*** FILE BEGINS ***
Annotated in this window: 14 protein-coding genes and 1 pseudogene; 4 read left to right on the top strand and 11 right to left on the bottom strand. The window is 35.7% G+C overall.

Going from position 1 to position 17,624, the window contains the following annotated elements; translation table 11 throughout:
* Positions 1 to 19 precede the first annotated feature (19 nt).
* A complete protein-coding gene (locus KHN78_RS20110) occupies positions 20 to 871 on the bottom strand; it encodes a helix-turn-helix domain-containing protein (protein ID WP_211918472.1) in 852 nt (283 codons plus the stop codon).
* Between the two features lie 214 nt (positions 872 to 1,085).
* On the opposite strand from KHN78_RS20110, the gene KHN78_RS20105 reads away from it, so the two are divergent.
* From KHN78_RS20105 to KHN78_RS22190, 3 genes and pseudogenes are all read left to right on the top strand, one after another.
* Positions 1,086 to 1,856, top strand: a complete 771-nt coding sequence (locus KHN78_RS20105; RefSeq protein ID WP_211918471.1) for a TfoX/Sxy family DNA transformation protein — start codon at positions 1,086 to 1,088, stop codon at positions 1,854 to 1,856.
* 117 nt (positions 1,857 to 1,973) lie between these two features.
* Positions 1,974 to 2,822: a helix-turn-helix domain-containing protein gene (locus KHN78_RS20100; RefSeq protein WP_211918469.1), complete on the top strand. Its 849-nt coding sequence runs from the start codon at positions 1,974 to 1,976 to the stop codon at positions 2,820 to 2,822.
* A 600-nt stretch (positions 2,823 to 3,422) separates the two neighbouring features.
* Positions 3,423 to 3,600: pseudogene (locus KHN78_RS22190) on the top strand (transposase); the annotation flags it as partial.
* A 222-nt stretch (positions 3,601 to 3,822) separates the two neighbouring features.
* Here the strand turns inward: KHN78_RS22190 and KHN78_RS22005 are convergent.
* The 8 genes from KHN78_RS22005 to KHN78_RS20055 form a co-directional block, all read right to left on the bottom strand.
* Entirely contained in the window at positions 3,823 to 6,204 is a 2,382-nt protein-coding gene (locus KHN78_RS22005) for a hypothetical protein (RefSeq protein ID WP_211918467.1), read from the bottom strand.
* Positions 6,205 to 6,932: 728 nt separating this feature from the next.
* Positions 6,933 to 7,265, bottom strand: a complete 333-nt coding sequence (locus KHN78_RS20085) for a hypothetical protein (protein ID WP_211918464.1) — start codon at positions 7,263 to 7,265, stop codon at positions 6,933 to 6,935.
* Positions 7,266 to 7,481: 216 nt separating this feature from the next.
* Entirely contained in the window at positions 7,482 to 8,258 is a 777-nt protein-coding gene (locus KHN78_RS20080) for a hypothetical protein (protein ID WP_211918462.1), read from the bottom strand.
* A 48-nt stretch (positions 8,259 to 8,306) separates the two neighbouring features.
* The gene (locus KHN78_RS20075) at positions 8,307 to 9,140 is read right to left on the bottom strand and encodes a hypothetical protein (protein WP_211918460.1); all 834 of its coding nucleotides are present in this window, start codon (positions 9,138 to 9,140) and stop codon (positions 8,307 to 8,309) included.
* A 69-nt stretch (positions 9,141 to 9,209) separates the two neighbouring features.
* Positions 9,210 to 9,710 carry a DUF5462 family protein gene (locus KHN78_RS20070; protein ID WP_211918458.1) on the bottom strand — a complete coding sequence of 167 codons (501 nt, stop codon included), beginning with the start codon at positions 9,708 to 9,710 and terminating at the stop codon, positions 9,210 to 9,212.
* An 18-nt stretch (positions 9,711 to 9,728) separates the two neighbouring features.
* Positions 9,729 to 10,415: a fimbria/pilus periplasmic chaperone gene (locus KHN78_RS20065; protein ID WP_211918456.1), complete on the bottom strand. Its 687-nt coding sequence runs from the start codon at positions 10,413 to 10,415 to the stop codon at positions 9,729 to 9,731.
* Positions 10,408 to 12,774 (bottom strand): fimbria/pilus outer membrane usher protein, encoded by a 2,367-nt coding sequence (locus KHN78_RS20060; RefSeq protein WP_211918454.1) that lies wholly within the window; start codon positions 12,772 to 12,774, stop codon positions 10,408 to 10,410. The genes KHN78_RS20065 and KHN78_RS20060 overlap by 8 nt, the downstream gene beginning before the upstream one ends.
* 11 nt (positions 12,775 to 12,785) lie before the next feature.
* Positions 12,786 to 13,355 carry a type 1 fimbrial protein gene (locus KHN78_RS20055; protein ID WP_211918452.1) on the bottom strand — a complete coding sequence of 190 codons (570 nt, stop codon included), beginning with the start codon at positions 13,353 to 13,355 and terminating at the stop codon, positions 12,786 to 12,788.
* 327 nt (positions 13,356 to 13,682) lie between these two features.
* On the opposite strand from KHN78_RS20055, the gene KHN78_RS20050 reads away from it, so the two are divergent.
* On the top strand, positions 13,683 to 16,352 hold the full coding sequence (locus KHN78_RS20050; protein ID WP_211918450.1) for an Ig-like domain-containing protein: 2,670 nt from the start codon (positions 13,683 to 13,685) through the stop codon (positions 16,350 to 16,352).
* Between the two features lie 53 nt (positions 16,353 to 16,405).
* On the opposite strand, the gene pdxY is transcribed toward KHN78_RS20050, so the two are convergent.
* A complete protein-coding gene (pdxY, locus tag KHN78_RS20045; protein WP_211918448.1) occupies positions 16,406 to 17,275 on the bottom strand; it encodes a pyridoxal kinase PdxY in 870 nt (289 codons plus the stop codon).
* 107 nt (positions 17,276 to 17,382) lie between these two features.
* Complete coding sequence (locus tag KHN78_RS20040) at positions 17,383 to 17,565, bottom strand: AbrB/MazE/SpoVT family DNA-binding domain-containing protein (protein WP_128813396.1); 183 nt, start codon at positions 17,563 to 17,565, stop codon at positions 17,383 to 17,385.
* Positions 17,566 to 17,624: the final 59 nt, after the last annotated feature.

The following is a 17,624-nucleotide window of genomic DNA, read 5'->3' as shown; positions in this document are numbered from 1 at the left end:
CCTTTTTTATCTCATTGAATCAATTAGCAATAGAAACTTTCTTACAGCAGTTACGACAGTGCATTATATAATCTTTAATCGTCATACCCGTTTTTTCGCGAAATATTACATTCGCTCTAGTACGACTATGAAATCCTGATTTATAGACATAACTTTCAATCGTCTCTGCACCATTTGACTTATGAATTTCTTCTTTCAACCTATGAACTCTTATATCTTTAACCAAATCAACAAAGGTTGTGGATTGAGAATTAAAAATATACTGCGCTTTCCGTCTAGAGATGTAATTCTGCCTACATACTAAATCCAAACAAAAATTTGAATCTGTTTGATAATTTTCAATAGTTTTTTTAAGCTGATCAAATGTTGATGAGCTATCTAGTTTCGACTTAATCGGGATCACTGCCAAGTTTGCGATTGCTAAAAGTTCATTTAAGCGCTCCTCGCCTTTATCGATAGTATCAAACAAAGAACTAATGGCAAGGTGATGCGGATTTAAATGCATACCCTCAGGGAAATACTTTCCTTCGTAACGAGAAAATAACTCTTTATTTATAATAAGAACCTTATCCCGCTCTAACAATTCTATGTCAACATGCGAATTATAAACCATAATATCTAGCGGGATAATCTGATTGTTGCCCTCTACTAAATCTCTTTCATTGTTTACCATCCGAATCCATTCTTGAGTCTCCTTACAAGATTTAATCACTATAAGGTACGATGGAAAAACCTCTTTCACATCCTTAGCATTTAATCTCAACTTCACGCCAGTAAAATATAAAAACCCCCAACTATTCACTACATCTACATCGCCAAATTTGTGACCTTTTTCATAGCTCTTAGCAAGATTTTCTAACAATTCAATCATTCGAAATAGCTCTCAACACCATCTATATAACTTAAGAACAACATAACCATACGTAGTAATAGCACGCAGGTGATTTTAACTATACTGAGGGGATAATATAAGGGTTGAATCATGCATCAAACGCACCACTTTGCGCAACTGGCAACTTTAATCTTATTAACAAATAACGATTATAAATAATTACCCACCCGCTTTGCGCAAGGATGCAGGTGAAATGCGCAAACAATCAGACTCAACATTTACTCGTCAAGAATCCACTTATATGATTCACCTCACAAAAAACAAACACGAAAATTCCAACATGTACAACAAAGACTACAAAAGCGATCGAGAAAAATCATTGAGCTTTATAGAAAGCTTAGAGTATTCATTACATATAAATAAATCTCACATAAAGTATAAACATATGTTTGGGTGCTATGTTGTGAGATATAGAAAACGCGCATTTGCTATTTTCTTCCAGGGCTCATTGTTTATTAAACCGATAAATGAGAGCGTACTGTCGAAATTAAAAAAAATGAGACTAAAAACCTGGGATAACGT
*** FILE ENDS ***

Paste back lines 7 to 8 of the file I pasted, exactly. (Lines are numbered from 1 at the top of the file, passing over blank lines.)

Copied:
* From KHN78_RS20105 to KHN78_RS22190, 3 genes and pseudogenes are all read left to right on the top strand, one after another.
* Positions 1,086 to 1,856, top strand: a complete 771-nt coding sequence (locus KHN78_RS20105; RefSeq protein ID WP_211918471.1) for a TfoX/Sxy family DNA transformation protein — start codon at positions 1,086 to 1,088, stop codon at positions 1,854 to 1,856.